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Korah Wiley, from Univesity of California - Berkeley, visits TIDE

Korah Wiley, from Univesity of California - Berkeley, visits TIDE

06.06.2019

 

Korah Wiley, from Univesity of California - Berkeley, is visiting TIDE. She has participated in group meetings, where we shared related research and identified topics for collaboration, and gave an invited open seminar in our ICT Department.

 

 

Title of Talk: “The Value of Aligning Learning Analytics with a Theory-Grounded Learning Design”

Abstract

Learning analytics can provide teachers with information about students’ engagement with and performance on learning tasks. When these tasks are components of a theory-grounded learning design, the associated analytics have the potential to provide teachers with insight into the learning process. In this talk, I will describe the design of such theory-grounded learning analytics. Additionally, I will present findings on how teachers used these learning analytics to develop instructional interventions. I will also present findings regarding the effect of these interventions on student learning. Biography Korah Wiley is a doctoral candidate in the Graduate Group in Science and Mathematics Education (SESAME) program at the University of California-Berkeley and a National Science Foundation CADRE Fellow. Prior to pursuing her doctorate, she earned a Bachelor of Science in Biochemistry, a Master of Science in Molecular Cancer Biology, and taught for over 10 years as a biology instructor at the North Carolina School of Science and Mathematics. Her time teaching inspired her current research interest to support equitable STEM classroom teaching and learning. Currently, in her dissertation work, Korah investigates how to develop learning analytic solutions that promote implementation by teachers and the development of coherent science knowledge in students.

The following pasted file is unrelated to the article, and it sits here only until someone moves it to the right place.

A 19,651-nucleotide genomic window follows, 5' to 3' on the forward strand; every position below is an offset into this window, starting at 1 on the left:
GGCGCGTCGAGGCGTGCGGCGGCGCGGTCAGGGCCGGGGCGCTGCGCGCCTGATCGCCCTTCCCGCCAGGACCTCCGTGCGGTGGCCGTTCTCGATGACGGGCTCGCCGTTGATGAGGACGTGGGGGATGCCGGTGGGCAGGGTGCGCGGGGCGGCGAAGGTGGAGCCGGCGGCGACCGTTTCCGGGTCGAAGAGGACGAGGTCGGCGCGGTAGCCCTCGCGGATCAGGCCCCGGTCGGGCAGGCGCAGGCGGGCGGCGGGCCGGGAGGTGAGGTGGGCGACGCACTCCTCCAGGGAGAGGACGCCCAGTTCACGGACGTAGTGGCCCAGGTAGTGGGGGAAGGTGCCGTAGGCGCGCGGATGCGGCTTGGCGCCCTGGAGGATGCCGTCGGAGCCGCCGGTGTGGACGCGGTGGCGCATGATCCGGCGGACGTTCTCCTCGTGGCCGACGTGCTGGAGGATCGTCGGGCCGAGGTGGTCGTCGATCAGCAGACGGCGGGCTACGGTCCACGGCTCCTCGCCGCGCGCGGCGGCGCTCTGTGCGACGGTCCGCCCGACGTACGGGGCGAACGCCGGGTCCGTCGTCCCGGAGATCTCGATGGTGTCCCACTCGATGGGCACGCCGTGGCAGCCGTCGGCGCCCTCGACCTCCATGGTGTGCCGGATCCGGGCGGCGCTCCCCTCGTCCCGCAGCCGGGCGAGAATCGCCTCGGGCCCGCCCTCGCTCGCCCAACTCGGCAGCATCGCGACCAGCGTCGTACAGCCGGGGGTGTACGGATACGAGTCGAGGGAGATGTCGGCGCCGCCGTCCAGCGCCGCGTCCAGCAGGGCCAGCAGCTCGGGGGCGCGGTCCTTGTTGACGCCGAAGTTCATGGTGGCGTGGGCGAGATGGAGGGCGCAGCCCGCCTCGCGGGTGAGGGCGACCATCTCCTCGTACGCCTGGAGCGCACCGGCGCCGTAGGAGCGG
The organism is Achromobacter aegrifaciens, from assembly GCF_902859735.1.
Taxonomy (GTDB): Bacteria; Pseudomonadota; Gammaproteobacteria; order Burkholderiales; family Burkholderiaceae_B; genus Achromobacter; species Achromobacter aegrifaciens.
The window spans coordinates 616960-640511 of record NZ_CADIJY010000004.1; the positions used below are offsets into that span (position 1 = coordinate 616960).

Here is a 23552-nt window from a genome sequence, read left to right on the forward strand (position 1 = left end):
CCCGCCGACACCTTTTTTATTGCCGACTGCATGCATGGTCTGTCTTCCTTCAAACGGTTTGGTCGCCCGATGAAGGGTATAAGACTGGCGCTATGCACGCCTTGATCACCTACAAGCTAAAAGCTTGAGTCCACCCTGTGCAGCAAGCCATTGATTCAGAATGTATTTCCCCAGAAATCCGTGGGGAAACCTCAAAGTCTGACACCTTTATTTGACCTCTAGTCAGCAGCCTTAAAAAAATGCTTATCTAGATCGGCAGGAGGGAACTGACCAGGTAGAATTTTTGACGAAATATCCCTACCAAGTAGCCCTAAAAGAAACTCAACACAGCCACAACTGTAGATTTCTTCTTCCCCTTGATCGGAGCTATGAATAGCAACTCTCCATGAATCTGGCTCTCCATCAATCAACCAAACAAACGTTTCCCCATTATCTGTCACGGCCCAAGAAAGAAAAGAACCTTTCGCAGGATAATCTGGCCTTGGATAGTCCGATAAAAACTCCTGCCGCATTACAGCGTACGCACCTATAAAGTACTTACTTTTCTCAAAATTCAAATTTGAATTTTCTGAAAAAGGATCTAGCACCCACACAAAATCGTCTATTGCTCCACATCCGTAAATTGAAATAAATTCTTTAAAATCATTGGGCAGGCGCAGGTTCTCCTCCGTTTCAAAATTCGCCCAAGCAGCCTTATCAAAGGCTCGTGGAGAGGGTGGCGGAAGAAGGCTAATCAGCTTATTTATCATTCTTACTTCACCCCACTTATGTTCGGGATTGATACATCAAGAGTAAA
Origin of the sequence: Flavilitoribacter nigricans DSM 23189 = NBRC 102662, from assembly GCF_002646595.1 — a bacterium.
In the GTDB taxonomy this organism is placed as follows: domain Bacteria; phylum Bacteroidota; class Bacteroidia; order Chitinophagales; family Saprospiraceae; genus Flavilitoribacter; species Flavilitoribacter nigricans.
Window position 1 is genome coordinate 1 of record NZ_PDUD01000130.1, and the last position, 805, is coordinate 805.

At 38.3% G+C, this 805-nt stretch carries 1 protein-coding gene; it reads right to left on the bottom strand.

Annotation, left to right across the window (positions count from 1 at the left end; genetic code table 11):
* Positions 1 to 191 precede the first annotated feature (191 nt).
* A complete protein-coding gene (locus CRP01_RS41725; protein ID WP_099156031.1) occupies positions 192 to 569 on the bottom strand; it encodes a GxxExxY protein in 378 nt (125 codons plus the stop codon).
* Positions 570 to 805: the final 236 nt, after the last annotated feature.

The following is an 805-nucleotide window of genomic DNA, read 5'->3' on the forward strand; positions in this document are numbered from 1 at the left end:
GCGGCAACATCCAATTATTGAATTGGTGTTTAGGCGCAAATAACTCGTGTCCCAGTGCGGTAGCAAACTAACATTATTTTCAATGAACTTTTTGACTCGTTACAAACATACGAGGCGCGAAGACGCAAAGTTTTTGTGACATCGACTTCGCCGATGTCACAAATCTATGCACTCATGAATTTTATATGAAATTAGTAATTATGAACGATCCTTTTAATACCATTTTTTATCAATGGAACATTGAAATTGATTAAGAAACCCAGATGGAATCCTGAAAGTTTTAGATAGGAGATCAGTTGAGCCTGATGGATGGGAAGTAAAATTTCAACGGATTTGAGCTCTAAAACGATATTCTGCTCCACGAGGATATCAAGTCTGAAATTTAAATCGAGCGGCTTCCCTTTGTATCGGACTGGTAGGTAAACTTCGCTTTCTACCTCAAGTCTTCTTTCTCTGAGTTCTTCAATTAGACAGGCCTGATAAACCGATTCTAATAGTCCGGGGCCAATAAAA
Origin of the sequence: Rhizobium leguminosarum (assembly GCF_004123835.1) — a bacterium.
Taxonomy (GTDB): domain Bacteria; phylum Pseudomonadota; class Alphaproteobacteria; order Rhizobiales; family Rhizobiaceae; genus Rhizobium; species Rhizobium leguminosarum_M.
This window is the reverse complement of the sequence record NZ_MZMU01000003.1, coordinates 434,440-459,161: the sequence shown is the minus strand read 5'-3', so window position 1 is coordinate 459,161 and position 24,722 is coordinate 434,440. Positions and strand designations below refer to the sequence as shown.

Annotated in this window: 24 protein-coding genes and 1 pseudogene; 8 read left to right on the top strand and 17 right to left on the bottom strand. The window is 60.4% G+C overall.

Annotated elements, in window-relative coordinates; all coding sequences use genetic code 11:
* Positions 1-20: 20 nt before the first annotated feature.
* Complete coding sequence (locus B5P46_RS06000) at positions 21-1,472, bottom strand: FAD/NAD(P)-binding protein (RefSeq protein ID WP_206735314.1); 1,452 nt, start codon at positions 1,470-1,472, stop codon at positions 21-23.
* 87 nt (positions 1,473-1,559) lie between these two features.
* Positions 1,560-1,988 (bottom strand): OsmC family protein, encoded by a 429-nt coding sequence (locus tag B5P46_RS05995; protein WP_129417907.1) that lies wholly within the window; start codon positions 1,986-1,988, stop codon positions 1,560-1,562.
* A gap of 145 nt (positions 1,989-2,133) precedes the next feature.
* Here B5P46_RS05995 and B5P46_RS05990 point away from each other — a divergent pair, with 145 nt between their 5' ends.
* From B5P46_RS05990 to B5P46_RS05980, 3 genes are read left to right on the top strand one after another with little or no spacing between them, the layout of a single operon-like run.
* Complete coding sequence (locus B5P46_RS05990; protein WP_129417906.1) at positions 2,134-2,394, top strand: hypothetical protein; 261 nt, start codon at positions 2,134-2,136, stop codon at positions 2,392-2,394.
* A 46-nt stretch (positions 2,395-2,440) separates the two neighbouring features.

Biography

Korah Wiley is a doctoral candidate in the Graduate Group in Science and Mathematics Education (SESAME) program at the University of California-Berkeley and a National Science Foundation CADRE Fellow. Prior to pursuing her doctorate, she earned a Bachelor of Science in Biochemistry, a Master of Science in Molecular Cancer Biology, and taught for over 10 years as a biology instructor at the North Carolina School of Science and Mathematics. Her time teaching inspired her current research interest to support equitable STEM classroom teaching and learning. Currently, in her dissertation work, Korah investigates how to develop learning analytic solutions that promote implementation by teachers and the development of coherent science knowledge in students.

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